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FOR THB USR OF
Out of the mouths of babes and sucklings thou hast perfected praise.
Matt. xxi. 16.
TO ALL THAT ARE CONCERNED IN THE EDUCATION OF CHILDREN.
an awful and important charge that is committed to you. The wisdom and welfare of the succeeding generation are intrusted with you beforehand, and depend much on your conduct. The seeds of misery or happiness in this world, and that to come, are oftentimes sown very early; and therefore whatever may conduce to give the minds of children a relish for virtue and religion ought, in the first place, to be proposed to you.
Verse was at first designed for the service of God, though it hath been wretchedly abused since. The ancients, among the Jews and the Heathens, taught their children and disciples the precepts of morality and worship in verse. The children of Israel were commanded to learn the words of the song of Moses, Deut. xxxi. 19, 30, and we are directed in the New Testament, not only to sing " with grace in the heart, but to teach and admonish one another by hymns and songs,” Ephes. v. 19. And there are these four advantages in it.
I. There is a great delight in the very learning of truths and duties this way. There is something 80 amusing and entertaining in rhymes and metre, that will incline children to make this part of their business a diversion. And you may turn their very duty into a reward, by giving them the privilege of learning one of these songs every week, if they fulfil the business of the week well, and promising them the book itself, when they have learnt ten or twenty songs out of it.
II. What is learnt in verse is longer retained in memory, and sooner recollected. The like sounds, and the like number of syllables, exceedingly assist the remembrance. And it may often happen, that the end of a song running in the mind may be an effectual means to keep off some temptations, or to incline to some duty, when a word of scripture is not upon their thoughts.
III. This will be a constant furniture for the minds of children, that they may have something to think upon when alone, and sing over to themselves. This may sometimes give their thoughts a divine turn, and raise a young meditation. Thus they will not be forced to seek relief for an empti. ness of mind, out of the loose and dangerous sonnets of the age.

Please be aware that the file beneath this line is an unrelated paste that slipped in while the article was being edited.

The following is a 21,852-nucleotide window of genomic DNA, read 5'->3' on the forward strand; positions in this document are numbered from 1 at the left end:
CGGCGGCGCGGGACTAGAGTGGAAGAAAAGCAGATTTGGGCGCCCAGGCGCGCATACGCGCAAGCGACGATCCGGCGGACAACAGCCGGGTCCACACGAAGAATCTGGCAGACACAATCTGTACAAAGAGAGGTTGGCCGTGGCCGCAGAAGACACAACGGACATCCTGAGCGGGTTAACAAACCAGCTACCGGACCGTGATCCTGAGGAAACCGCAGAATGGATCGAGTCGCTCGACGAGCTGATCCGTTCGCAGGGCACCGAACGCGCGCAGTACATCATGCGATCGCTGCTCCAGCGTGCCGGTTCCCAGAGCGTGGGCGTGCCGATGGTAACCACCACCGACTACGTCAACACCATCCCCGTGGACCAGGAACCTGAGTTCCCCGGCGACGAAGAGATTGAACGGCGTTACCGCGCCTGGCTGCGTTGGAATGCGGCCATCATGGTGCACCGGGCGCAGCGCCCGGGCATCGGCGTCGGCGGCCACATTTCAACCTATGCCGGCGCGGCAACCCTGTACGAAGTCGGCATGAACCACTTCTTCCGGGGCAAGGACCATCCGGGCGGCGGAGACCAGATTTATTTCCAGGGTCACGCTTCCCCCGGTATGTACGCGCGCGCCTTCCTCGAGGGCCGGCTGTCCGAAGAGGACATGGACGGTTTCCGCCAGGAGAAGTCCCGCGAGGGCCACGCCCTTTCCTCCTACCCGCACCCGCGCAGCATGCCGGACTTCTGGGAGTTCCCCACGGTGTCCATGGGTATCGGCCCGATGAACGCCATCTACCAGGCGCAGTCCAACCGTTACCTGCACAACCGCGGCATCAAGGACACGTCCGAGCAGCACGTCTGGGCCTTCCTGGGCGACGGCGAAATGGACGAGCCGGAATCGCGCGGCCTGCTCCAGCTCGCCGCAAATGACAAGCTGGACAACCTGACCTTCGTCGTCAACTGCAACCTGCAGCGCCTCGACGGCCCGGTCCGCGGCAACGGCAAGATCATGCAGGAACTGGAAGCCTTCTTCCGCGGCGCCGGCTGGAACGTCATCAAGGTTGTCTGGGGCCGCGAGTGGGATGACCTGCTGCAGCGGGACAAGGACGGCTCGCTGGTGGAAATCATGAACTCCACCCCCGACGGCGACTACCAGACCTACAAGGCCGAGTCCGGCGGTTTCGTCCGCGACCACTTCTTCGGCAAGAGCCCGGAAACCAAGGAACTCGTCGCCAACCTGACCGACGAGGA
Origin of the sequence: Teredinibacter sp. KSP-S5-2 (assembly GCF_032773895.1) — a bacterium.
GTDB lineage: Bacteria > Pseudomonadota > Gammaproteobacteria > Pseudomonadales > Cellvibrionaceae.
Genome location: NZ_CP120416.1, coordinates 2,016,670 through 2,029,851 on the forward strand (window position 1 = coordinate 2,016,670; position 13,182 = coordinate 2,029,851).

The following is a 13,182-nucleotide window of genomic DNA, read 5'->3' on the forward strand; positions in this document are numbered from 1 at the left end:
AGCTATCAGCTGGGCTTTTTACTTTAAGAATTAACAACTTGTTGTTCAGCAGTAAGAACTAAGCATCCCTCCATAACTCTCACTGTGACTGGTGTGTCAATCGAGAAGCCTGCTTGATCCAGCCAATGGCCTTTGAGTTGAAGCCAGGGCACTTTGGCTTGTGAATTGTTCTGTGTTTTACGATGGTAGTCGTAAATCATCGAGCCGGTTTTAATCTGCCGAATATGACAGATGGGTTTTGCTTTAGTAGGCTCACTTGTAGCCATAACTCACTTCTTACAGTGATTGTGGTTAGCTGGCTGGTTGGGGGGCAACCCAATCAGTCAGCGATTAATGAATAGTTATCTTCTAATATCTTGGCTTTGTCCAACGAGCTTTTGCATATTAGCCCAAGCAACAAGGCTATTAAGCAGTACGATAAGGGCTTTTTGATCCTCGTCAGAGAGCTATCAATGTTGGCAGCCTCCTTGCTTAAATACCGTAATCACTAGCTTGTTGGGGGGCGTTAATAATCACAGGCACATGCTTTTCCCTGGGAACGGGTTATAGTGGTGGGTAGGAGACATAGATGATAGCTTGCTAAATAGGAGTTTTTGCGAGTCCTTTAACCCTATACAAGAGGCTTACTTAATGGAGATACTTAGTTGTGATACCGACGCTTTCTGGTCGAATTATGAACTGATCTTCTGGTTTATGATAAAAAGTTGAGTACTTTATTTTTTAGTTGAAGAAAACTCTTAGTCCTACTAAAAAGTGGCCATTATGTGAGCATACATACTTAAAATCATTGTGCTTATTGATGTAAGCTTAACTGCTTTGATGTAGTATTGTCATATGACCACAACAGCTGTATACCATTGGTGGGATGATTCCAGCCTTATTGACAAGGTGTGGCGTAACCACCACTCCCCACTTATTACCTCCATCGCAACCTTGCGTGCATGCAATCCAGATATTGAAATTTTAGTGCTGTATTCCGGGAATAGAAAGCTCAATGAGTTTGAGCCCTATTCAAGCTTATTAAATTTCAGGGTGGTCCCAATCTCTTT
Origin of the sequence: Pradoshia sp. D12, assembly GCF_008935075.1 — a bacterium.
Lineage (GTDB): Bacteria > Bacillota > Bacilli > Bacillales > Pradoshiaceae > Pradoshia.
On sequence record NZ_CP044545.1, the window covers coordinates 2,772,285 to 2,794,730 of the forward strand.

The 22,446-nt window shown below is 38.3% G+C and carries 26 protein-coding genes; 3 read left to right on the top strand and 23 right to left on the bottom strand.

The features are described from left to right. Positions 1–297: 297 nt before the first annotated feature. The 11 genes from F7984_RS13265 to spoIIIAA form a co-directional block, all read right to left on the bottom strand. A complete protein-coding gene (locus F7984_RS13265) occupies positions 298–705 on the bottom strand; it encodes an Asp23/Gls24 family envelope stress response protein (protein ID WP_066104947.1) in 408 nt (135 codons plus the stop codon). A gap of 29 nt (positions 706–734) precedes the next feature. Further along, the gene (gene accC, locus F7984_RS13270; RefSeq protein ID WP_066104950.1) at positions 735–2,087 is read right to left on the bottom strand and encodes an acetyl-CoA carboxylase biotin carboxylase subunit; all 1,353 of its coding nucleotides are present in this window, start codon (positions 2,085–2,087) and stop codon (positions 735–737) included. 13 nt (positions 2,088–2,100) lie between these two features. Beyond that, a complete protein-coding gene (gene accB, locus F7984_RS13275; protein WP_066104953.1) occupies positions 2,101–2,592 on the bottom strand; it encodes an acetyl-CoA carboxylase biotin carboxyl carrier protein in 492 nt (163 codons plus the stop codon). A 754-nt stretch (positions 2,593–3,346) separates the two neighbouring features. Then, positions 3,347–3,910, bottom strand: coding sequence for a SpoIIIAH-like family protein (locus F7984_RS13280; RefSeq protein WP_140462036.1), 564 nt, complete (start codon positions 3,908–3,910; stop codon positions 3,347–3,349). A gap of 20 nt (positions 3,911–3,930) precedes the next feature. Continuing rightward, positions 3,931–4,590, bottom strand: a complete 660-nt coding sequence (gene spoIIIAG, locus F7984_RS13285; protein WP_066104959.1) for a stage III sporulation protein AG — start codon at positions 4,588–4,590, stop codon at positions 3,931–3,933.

IV. These Divine Songs may be a pleasant and proper matter for their daily or weekly worship, to sing one in the family, at such time as the parents or governors shall appoint; and therefore I bare confined the verse to the most usual psalm tunes.
The greatest part of this little book was composed several years ago, at the request of a friend, who has been long engaged in the work of catechising a very great number of children of all kinds, and with abundant skill and success. So that you will find here nothing that savours of a party: the children of high and low degree, of the church of England or Dissenters, baptised in infancy, or nut, may all join together in these Songs. And as I have endeavoured to sink the language to the level of a child's understanding, and yet to keep it, if possible, above contempt; so I have designed to profit all, if possible, and offend none. I hope the more general the sense is, these composures may be of the more universal use and service,
I bave added at the end, some attempts of sonnets on moral subjects, for children, with an air of pleasantry, to provoke some fitter pen to write a little book of them.
May the Almighty God make you faithful in this importantówork of education; may he succeed your cares with his abundant grace, that the rising generation of Great Britain may be a glory among the nations, a pattern to the Christian world, and a blessing to the Earth!
Creatures (as numerous as they be)
Are subject to thy care ; A GENERAL SONG OF PRAISE TO GOD.
There's not a place where we can flee,
But God is present there. How glorious is our heavenly King,
In Heaven he shines with beams of love, Who reigns above the sky!
With wrath in Hell beneath : How shall a child presume to sing
'Tis on his earth I stand or move, His dreadful majesty ?
And 'tis his air I breathe. How great his power is, none can tell,
His hand is my perpetual guard ; Nor think how large his grace;
He keeps me with his eye; Not men below, nor saints that dwell
Why should I then forget the Lord, On high before his face.